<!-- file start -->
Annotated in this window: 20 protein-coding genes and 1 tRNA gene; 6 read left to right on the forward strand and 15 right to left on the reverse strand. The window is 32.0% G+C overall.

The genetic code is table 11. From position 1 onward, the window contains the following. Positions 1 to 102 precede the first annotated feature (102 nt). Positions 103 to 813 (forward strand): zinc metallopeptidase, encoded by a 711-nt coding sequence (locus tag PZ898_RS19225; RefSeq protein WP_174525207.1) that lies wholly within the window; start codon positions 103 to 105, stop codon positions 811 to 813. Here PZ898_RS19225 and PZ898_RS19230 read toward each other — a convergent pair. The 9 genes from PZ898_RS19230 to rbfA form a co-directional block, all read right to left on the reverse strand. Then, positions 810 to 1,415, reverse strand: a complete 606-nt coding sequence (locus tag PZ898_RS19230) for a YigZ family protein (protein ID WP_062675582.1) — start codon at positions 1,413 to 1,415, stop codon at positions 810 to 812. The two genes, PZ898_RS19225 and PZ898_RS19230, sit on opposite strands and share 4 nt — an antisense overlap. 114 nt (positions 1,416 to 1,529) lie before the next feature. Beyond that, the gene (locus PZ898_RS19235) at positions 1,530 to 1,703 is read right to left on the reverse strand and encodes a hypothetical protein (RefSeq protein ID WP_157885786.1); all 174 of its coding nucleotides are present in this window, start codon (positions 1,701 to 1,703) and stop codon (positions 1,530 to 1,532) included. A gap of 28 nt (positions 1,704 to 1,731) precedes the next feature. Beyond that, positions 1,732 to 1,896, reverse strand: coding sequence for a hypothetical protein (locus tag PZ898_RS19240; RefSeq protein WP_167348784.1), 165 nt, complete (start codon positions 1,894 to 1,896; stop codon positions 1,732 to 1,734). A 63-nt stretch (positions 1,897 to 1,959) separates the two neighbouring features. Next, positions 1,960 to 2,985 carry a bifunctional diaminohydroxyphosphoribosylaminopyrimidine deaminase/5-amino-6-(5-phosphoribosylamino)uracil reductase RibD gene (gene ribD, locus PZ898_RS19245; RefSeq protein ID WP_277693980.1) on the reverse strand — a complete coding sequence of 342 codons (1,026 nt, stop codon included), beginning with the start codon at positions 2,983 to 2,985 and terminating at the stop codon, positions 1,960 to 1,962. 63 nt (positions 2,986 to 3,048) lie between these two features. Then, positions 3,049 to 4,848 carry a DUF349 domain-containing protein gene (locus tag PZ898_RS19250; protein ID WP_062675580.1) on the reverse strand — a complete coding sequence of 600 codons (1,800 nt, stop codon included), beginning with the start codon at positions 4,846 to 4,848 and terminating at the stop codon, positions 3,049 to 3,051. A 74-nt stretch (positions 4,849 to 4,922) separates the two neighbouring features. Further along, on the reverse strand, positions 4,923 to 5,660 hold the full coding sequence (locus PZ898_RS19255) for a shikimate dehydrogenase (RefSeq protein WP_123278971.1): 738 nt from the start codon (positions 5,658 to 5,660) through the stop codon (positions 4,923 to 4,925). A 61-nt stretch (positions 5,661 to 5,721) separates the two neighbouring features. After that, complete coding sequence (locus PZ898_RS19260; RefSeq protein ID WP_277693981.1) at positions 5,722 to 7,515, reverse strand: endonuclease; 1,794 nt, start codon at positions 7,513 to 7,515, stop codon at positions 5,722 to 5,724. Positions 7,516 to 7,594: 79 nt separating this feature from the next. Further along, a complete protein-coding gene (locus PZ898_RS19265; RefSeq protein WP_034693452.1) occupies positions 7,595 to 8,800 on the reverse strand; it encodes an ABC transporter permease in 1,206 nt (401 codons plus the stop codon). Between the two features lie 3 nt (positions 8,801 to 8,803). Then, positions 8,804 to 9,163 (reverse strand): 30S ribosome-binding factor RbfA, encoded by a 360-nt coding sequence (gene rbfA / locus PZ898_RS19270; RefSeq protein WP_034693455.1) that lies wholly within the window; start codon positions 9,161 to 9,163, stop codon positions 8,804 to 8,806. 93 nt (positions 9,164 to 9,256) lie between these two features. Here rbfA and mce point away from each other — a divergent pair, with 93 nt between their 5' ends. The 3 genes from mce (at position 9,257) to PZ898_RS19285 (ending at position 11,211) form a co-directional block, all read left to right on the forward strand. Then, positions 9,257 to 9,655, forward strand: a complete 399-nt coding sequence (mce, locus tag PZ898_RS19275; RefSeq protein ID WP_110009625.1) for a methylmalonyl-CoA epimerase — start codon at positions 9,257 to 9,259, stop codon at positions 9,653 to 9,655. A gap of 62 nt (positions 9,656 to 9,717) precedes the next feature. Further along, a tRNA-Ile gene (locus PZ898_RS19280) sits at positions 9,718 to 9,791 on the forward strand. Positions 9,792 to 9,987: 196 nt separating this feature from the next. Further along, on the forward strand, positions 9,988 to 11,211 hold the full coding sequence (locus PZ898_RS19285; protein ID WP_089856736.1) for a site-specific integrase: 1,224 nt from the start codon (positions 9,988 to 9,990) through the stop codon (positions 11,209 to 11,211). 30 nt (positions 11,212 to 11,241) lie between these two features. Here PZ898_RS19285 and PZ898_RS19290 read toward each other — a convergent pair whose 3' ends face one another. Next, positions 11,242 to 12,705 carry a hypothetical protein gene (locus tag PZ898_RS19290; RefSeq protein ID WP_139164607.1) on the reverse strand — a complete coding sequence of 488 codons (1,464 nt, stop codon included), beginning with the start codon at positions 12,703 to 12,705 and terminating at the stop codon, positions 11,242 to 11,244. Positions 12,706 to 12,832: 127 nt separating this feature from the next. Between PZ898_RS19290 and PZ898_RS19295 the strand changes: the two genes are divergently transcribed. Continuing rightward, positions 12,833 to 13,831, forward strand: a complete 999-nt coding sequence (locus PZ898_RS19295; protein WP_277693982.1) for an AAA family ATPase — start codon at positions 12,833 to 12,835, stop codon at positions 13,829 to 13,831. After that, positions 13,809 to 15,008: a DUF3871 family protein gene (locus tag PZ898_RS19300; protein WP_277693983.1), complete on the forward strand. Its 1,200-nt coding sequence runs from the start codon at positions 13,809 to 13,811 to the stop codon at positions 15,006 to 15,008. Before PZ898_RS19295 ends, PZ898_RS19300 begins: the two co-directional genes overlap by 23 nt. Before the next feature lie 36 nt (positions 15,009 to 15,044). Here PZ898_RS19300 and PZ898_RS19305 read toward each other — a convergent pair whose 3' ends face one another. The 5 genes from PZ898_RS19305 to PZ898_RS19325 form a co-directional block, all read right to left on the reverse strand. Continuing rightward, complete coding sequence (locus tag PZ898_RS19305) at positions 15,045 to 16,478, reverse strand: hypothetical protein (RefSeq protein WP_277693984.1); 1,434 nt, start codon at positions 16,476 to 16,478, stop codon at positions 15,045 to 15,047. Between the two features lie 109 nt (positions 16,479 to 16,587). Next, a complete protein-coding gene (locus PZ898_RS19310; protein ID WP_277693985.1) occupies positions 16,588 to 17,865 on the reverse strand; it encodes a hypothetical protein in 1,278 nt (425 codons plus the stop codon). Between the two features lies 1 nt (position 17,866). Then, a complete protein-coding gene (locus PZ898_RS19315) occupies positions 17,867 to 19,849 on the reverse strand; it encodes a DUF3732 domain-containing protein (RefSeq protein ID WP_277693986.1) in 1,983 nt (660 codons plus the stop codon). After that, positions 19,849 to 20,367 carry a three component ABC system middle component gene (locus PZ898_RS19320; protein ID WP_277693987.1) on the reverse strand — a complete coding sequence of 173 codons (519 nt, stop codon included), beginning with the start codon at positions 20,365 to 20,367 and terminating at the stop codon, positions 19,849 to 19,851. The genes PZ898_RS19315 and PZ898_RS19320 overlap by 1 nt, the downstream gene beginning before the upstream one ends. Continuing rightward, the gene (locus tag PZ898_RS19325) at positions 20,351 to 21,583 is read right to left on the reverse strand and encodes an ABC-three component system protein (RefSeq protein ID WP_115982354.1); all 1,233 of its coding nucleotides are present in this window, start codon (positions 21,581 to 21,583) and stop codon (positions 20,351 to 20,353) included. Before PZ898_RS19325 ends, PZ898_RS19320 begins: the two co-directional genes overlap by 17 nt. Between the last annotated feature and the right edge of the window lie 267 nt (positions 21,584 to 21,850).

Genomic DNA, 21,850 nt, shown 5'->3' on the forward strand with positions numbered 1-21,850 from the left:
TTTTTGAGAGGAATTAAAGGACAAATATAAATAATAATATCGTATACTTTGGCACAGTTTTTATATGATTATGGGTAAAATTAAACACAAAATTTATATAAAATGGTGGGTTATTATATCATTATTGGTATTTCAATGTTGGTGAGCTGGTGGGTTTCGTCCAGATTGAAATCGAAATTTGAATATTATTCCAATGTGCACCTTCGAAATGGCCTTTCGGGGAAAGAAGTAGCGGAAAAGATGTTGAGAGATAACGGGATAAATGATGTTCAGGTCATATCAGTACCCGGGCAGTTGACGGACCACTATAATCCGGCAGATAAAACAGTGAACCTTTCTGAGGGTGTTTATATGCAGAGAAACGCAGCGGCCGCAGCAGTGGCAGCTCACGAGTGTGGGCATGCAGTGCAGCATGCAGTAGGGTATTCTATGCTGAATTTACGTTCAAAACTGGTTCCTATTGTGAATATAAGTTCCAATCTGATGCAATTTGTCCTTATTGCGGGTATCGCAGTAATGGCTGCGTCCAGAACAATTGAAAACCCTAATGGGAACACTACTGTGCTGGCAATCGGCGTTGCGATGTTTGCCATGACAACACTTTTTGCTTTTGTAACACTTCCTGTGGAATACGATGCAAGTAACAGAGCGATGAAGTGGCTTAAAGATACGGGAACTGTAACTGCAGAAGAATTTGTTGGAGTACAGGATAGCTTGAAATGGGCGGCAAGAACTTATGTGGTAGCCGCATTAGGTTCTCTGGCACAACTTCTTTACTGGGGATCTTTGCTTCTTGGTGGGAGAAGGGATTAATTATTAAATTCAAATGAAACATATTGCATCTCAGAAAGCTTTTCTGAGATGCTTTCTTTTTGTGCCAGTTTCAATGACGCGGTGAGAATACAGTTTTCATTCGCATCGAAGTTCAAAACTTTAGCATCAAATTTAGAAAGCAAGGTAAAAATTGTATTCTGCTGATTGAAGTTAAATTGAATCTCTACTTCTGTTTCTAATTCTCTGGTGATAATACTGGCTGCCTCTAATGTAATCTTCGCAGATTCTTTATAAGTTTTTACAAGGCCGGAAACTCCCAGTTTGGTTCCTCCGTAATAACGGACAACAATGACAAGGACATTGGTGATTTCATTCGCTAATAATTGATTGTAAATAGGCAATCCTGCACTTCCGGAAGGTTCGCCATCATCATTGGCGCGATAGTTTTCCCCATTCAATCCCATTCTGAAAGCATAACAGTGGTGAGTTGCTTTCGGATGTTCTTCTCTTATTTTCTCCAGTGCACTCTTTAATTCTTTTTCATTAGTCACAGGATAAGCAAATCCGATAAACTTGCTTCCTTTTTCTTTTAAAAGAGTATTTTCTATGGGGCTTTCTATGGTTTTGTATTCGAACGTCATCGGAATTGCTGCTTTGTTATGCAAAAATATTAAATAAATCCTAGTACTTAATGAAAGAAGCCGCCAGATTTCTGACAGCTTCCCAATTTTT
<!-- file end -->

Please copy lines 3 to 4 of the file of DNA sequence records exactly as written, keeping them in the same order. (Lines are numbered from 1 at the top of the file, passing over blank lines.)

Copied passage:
Genomic DNA, 21,850 nt, shown 5'->3' on the forward strand with positions numbered 1-21,850 from the left:
TTTTTGAGAGGAATTAAAGGACAAATATAAATAATAATATCGTATACTTTGGCACAGTTTTTATATGATTATGGGTAAAATTAAACACAAAATTTATATAAAATGGTGGGTTATTATATCATTATTGGTATTTCAATGTTGGTGAGCTGGTGGGTTTCGTCCAGATTGAAATCGAAATTTGAATATTATTCCAATGTGCACCTTCGAAATGGCCTTTCGGGGAAAGAAGTAGCGGAAAAGATGTTGAGAGATAACGGGATAAATGATGTTCAGGTCATATCAGTACCCGGGCAGTTGACGGACCACTATAATCCGGCAGATAAAACAGTGAACCTTTCTGAGGGTGTTTATATGCAGAGAAACGCAGCGGCCGCAGCAGTGGCAGCTCACGAGTGTGGGCATGCAGTGCAGCATGCAGTAGGGTATTCTATGCTGAATTTACGTTCAAAACTGGTTCCTATTGTGAATATAAGTTCCAATCTGATGCAATTTGTCCTTATTGCGGGTATCGCAGTAATGGCTGCGTCCAGAACAATTGAAAACCCTAATGGGAACACTACTGTGCTGGCAATCGGCGTTGCGATGTTTGCCATGACAACACTTTTTGCTTTTGTAACACTTCCTGTGGAATACGATGCAAGTAACAGAGCGATGAAGTGGCTTAAAGATACGGGAACTGTAACTGCAGAAGAATTTGTTGGAGTACAGGATAGCTTGAAATGGGCGGCAAGAACTTATGTGGTAGCCGCATTAGGTTCTCTGGCACAACTTCTTTACTGGGGATCTTTGCTTCTTGGTGGGAGAAGGGATTAATTATTAAATTCAAATGAAACATATTGCATCTCAGAAAGCTTTTCTGAGATGCTTTCTTTTTGTGCCAGTTTCAATGACGCGGTGAGAATACAGTTTTCATTCGCATCGAAGTTCAAAACTTTAGCATCAAATTTAGAAAGCAAGGTAAAAATTGTATTCTGCTGATTGAAGTTAAATTGAATCTCTACTTCTGTTTCTAATTCTCTGGTGATAATACTGGCTGCCTCTAATGTAATCTTCGCAGATTCTTTATAAGTTTTTACAAGGCCGGAAACTCCCAGTTTGGTTCCTCCGTAATAACGGACAACAATGACAAGGACATTGGTGATTTCATTCGCTAATAATTGATTGTAAATAGGCAATCCTGCACTTCCGGAAGGTTCGCCATCATCATTGGCGCGATAGTTTTCCCCATTCAATCCCATTCTGAAAGCATAACAGTGGTGAGTTGCTTTCGGATGTTCTTCTCTTATTTTCTCCAGTGCACTCTTTAATTCTTTTTCATTAGTCACAGGATAAGCAAATCCGATAAACTTGCTTCCTTTTTCTTTTAAAAGAGTATTTTCTATGGGGCTTTCTATGGTTTTGTATTCGAACGTCATCGGAATTGCTGCTTTGTTATGCAAAAATATTAAATAAATCCTAGTACTTAATGAAAGAAGCCGCCAGATTTCTGACAGCTTCCCAATTTTT